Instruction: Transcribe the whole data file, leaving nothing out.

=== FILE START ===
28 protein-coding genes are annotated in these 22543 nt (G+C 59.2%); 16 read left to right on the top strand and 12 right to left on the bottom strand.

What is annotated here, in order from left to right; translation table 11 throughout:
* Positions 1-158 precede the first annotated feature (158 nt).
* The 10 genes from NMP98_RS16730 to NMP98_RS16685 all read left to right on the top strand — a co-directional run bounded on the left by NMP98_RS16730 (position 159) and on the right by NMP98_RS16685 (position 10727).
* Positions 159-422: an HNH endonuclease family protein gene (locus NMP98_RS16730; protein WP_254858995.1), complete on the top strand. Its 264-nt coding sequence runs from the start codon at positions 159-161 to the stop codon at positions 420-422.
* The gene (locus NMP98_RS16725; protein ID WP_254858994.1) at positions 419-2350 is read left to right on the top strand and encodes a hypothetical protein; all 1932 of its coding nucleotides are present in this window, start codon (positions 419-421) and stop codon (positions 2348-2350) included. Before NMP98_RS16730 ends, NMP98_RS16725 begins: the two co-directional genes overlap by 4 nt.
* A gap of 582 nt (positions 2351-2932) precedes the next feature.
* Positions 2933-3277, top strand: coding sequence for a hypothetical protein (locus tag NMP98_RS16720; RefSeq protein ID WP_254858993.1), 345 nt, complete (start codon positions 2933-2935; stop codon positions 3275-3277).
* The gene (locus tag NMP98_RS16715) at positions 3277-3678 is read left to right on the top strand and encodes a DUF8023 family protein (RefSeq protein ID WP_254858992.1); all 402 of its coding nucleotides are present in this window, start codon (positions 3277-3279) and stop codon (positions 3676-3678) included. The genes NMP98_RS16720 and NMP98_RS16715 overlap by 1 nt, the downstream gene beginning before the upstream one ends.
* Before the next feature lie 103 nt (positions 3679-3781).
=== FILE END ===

28 protein-coding genes are annotated in these 22543 nt (G+C 59.2%); 16 read left to right on the top strand and 12 right to left on the bottom strand.

What is annotated here, in order from left to right; translation table 11 throughout:
* Positions 1-158 precede the first annotated feature (158 nt).
* The 10 genes from NMP98_RS16730 to NMP98_RS16685 all read left to right on the top strand — a co-directional run bounded on the left by NMP98_RS16730 (position 159) and on the right by NMP98_RS16685 (position 10727).
* Positions 159-422: an HNH endonuclease family protein gene (locus NMP98_RS16730; protein WP_254858995.1), complete on the top strand. Its 264-nt coding sequence runs from the start codon at positions 159-161 to the stop codon at positions 420-422.
* The gene (locus NMP98_RS16725; protein ID WP_254858994.1) at positions 419-2350 is read left to right on the top strand and encodes a hypothetical protein; all 1932 of its coding nucleotides are present in this window, start codon (positions 419-421) and stop codon (positions 2348-2350) included. Before NMP98_RS16730 ends, NMP98_RS16725 begins: the two co-directional genes overlap by 4 nt.
* A gap of 582 nt (positions 2351-2932) precedes the next feature.
* Positions 2933-3277, top strand: coding sequence for a hypothetical protein (locus tag NMP98_RS16720; RefSeq protein ID WP_254858993.1), 345 nt, complete (start codon positions 2933-2935; stop codon positions 3275-3277).
* The gene (locus tag NMP98_RS16715) at positions 3277-3678 is read left to right on the top strand and encodes a DUF8023 family protein (RefSeq protein ID WP_254858992.1); all 402 of its coding nucleotides are present in this window, start codon (positions 3277-3279) and stop codon (positions 3676-3678) included. The genes NMP98_RS16720 and NMP98_RS16715 overlap by 1 nt, the downstream gene beginning before the upstream one ends.
* Before the next feature lie 103 nt (positions 3679-3781).